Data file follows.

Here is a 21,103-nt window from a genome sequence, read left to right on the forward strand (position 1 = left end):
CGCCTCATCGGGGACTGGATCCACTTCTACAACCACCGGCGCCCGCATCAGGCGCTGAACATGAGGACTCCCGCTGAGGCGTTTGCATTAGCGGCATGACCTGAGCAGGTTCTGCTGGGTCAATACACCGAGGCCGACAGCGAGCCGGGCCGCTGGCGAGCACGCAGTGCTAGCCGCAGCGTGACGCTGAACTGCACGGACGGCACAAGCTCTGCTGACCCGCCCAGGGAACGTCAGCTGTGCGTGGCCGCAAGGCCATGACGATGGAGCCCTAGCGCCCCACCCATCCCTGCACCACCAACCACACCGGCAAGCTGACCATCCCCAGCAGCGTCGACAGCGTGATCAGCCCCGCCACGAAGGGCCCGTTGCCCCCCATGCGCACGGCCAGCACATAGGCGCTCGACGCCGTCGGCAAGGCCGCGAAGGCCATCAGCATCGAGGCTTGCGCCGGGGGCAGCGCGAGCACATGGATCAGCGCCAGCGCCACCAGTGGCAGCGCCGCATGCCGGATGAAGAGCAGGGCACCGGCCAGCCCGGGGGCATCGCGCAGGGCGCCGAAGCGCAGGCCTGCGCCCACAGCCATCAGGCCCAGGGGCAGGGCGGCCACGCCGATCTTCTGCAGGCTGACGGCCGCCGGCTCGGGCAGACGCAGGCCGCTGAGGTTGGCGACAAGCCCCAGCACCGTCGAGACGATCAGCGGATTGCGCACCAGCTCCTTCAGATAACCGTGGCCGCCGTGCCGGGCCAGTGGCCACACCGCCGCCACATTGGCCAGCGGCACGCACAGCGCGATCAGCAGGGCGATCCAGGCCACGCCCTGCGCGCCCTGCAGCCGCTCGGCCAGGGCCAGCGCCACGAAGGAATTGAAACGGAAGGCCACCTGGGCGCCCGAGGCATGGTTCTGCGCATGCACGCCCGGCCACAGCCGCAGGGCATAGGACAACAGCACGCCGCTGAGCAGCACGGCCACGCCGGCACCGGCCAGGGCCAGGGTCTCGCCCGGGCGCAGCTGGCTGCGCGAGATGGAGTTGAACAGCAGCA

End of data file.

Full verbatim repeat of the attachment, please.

Here is a 21,103-nt window from a genome sequence, read left to right on the forward strand (position 1 = left end):
CGCCTCATCGGGGACTGGATCCACTTCTACAACCACCGGCGCCCGCATCAGGCGCTGAACATGAGGACTCCCGCTGAGGCGTTTGCATTAGCGGCATGACCTGAGCAGGTTCTGCTGGGTCAATACACCGAGGCCGACAGCGAGCCGGGCCGCTGGCGAGCACGCAGTGCTAGCCGCAGCGTGACGCTGAACTGCACGGACGGCACAAGCTCTGCTGACCCGCCCAGGGAACGTCAGCTGTGCGTGGCCGCAAGGCCATGACGATGGAGCCCTAGCGCCCCACCCATCCCTGCACCACCAACCACACCGGCAAGCTGACCATCCCCAGCAGCGTCGACAGCGTGATCAGCCCCGCCACGAAGGGCCCGTTGCCCCCCATGCGCACGGCCAGCACATAGGCGCTCGACGCCGTCGGCAAGGCCGCGAAGGCCATCAGCATCGAGGCTTGCGCCGGGGGCAGCGCGAGCACATGGATCAGCGCCAGCGCCACCAGTGGCAGCGCCGCATGCCGGATGAAGAGCAGGGCACCGGCCAGCCCGGGGGCATCGCGCAGGGCGCCGAAGCGCAGGCCTGCGCCCACAGCCATCAGGCCCAGGGGCAGGGCGGCCACGCCGATCTTCTGCAGGCTGACGGCCGCCGGCTCGGGCAGACGCAGGCCGCTGAGGTTGGCGACAAGCCCCAGCACCGTCGAGACGATCAGCGGATTGCGCACCAGCTCCTTCAGATAACCGTGGCCGCCGTGCCGGGCCAGTGGCCACACCGCCGCCACATTGGCCAGCGGCACGCACAGCGCGATCAGCAGGGCGATCCAGGCCACGCCCTGCGCGCCCTGCAGCCGCTCGGCCAGGGCCAGCGCCACGAAGGAATTGAAACGGAAGGCCACCTGGGCGCCCGAGGCATGGTTCTGCGCATGCACGCCCGGCCACAGCCGCAGGGCATAGGACAACAGCACGCCGCTGAGCAGCACGGCCACGCCGGCACCGGCCAGGGCCAGGGTCTCGCCCGGGCGCAGCTGGCTGCGCGAGATGGAGTTGAACAGCAGCA